2) I have experience in sales. This isn't always entirely helpful. I think if educators take a look at my profile or experience they might make some assumptions about me, or question my interest in EdChats and my motives around why I'm doing all this work.

So if I mention anything involving money this may support some of these assumptions, do I run the risk of people thinking "I knew there was an angle...of course there would be money involved somewhere along the line," and the record of sales people might justify this train of thought.

But would it be too good to be true if the intentions here were to use these sales skills to drive the EdChat agenda forward? Or if this idea had nothing to do with any sales experience? 
Could this suggestion have come as a result of;

1) Joining #EdTechChat regularly and hear moderators like Alex Podchaski say they can't make it to ISTE due to costs?

The #EdTechChat Mods at ISTE...with @ajpodchaski on iPhone screen

2) Spending 12 months helping to establish one chat and 6 months or so with another (#Startupeduchat... another of those ideas where the timing wasn't quite right, but it got there a few months later)

Through supporting these chats I saw how big a commitment it was to moderate a Twitter chat, and the amount of time that people put into them. I also saw the difference the support can make to participants.

For moderators to selflessly put in all this time towards something that supports others and clearly makes a difference, BUT... to then not be able get a little support themselves so they can attend a conference that they'd love to go to?! Really?!

That's a group of selfless givers that needs a little bit of sales hustle, me thinks! So here it is... as best as I am able to provide.

Due to a lack of interest in this idea from educators, I had not sounded out any suppliers to see if there would be an interest from their perspective... That is until last night.

I ran the idea by 3 companies who I thought would be open to the idea, because they listen to their users and want to engage educators in a welcome and ethical way.

The response? They are 
intrigued enough that they want to hear more... and told me they will be reading this follow up post with interest. So this section is for suppliers, as well as our moderator friends. Here's the pitch, value proposition and the case study. 

First, the case study. I have two questions for any suppliers who were at ISTE last year or who followed on Twitter:
  • What was your highlights of ISTE2014? 
  • Was there any brand that got a particularly large amount of attention?
For me it's... drum roll please... Ready? Take a bow Susan Bearden (@S_Bearden)! Owner, Developer and Marketing Supremo of Tweachme (@Tweechmeapp), an app developed by an educator in collaboration with Crescerance and Mad-Learn,  a partnership that I would argue (from what I understand about the project) is a model example of Edu/EdTech collaboration, co-creation and organic word of mouth roll out.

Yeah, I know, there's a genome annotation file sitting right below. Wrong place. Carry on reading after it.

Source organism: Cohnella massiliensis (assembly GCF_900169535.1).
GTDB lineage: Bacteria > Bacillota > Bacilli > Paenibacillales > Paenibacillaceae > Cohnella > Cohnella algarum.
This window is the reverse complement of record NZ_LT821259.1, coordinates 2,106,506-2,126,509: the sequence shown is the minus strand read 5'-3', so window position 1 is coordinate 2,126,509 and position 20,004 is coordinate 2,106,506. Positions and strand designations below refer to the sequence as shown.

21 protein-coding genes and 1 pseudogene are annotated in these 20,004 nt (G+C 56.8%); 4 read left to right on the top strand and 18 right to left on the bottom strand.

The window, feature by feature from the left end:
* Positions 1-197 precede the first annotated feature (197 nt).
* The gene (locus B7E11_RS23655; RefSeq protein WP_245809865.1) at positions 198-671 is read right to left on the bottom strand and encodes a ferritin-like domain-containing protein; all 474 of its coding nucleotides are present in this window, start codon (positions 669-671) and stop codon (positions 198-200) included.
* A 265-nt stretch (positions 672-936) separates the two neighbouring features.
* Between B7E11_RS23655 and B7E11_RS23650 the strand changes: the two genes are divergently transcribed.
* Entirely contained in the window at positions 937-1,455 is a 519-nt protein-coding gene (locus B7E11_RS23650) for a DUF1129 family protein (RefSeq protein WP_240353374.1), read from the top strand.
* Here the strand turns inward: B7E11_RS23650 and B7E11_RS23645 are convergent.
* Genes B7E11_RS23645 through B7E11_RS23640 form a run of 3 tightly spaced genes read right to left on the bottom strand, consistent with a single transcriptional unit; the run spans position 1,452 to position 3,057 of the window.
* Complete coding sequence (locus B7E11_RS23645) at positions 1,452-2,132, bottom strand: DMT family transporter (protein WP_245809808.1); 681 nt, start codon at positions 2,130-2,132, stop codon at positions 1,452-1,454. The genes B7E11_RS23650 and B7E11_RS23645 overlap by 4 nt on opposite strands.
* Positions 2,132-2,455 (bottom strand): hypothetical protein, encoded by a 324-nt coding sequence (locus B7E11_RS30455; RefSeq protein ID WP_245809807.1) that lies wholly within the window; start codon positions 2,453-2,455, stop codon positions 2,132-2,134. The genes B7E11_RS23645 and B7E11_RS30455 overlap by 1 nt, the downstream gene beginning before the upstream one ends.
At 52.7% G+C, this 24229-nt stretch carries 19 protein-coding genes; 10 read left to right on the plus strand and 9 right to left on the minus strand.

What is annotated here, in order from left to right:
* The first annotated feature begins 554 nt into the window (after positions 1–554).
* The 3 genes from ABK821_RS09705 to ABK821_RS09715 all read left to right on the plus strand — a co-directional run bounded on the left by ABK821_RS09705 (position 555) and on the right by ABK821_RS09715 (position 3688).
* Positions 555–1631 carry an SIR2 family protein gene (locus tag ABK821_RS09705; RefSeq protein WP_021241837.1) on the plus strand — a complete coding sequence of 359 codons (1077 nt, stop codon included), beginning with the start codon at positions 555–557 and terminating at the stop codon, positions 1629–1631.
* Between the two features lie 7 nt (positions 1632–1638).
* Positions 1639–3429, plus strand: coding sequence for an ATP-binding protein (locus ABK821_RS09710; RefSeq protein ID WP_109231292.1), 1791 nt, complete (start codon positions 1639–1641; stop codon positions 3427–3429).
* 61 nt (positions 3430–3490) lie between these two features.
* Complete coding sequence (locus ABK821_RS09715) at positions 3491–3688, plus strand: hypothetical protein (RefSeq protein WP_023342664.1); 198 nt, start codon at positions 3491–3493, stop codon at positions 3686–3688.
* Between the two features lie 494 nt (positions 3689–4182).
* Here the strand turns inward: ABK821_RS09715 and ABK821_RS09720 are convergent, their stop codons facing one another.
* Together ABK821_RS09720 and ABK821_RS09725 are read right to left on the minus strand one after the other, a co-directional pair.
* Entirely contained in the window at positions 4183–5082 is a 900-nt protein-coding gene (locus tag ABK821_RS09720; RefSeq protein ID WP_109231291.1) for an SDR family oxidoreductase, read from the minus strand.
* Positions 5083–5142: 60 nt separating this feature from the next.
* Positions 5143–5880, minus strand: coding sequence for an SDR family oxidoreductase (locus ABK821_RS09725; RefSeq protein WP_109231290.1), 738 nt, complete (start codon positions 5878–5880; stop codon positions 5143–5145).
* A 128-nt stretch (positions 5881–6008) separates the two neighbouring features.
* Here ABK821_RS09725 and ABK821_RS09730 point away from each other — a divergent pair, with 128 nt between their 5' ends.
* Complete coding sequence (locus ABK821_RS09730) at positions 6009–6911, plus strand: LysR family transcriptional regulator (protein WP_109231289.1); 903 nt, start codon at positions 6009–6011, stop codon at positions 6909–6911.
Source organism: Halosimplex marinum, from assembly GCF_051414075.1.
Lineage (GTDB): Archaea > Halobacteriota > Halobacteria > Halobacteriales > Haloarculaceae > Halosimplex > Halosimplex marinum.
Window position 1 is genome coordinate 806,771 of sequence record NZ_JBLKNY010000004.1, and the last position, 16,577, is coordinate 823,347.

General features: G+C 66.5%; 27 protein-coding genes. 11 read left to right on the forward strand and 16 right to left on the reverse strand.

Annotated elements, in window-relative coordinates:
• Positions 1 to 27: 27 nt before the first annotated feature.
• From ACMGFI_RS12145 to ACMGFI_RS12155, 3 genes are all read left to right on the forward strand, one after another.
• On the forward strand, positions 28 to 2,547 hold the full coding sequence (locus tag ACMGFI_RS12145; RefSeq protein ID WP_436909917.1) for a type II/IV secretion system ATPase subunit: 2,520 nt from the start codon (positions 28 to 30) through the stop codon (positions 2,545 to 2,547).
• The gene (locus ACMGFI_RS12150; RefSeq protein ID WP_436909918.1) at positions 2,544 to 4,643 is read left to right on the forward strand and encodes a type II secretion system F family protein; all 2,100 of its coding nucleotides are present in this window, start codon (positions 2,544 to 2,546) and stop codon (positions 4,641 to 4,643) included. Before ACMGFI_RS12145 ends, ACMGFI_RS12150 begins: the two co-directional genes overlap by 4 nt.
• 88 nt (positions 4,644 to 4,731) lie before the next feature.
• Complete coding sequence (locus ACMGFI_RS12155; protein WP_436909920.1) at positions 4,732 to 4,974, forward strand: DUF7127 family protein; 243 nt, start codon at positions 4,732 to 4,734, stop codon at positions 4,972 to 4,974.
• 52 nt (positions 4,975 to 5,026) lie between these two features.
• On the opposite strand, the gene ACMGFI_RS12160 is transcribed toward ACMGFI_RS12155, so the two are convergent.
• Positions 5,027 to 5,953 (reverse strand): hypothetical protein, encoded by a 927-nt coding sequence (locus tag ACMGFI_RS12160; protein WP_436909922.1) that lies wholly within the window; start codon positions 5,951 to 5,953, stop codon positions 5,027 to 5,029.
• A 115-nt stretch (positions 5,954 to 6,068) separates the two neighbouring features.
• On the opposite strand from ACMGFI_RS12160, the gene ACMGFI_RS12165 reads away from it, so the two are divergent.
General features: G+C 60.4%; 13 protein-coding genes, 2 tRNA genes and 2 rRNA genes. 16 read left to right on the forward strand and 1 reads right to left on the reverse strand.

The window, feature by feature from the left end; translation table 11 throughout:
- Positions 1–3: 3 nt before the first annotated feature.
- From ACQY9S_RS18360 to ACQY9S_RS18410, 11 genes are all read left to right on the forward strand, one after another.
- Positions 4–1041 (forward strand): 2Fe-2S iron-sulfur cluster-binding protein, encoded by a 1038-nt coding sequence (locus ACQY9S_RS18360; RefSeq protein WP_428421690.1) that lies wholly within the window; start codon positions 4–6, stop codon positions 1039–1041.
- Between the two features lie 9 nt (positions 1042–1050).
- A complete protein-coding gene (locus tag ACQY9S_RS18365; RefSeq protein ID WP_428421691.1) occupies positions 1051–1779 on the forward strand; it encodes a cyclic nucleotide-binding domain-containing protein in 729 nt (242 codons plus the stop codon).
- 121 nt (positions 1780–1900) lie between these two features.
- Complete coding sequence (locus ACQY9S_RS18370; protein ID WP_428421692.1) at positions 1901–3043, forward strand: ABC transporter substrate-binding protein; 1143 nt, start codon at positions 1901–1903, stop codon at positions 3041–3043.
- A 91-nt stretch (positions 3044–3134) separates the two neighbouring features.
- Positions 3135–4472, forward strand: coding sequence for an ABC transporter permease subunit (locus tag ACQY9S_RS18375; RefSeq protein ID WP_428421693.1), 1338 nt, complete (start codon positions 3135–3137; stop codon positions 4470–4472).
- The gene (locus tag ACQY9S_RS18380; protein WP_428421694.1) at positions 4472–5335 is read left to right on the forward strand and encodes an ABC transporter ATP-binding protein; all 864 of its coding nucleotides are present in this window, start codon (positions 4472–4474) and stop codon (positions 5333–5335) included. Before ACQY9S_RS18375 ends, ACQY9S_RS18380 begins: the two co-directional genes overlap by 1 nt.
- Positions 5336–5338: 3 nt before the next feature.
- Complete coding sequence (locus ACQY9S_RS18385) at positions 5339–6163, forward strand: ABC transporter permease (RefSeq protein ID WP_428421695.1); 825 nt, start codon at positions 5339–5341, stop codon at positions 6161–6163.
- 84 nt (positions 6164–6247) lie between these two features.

The buzz that this created at ISTE2014 was impressive, and is something that this idea just might be able to replicate for other suppliers, to some extent.

Value Proposition
If you were to help get a moderator to an event that they wanted to go to, but were unable to attend without your assistance, what do you think the reaction would be? 

What kind of buzz would there be on social media if it was your company/brand that helped make it possible for the moderator to make an EdChat Tweetup, that they would have otherwise missed? (Imagine missing a Tweetup for a chat that you had worked so hard to establish... Ouch!)

Do you think there would be any Tweets like "Dear Vendors, Leave me alone when I'm in the blogging cafe! Stay in the vendor area!" I would have thought that you just might get INVITED into the cafe to write a guest post WITH the educator.

Doing something that helps someone who has a loyal core following via their chat regulars, and who is also a "Connected Educator," followed by other "Influencers" ...I'll leave you to do the math.

However... A temptation that suppliers assessing this idea might want to avoid, is to wonder "If we were to do this how do we get the most bang for our buck?" and then quiz moderators about how many followers, participants, impressions etc that they get" as part of their marketing department's due diligence and/or in the hope of finding the right chat to support for maximum reach. 
My fav comment when discussing the issue of Pearson monitoring students SM accts